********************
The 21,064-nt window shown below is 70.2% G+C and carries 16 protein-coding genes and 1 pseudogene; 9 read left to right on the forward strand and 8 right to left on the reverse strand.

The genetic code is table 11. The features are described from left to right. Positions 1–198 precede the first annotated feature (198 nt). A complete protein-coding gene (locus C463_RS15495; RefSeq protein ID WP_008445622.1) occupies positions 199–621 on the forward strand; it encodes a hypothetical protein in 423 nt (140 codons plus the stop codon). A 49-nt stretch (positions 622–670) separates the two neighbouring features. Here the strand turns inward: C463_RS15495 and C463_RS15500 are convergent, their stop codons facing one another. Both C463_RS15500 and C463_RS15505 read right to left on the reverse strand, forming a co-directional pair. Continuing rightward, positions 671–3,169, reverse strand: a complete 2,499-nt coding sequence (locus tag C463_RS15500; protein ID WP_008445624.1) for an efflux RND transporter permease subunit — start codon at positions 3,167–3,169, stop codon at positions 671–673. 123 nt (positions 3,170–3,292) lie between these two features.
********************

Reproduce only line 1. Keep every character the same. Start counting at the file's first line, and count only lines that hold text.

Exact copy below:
The 21,064-nt window shown below is 70.2% G+C and carries 16 protein-coding genes and 1 pseudogene; 9 read left to right on the forward strand and 8 right to left on the reverse strand.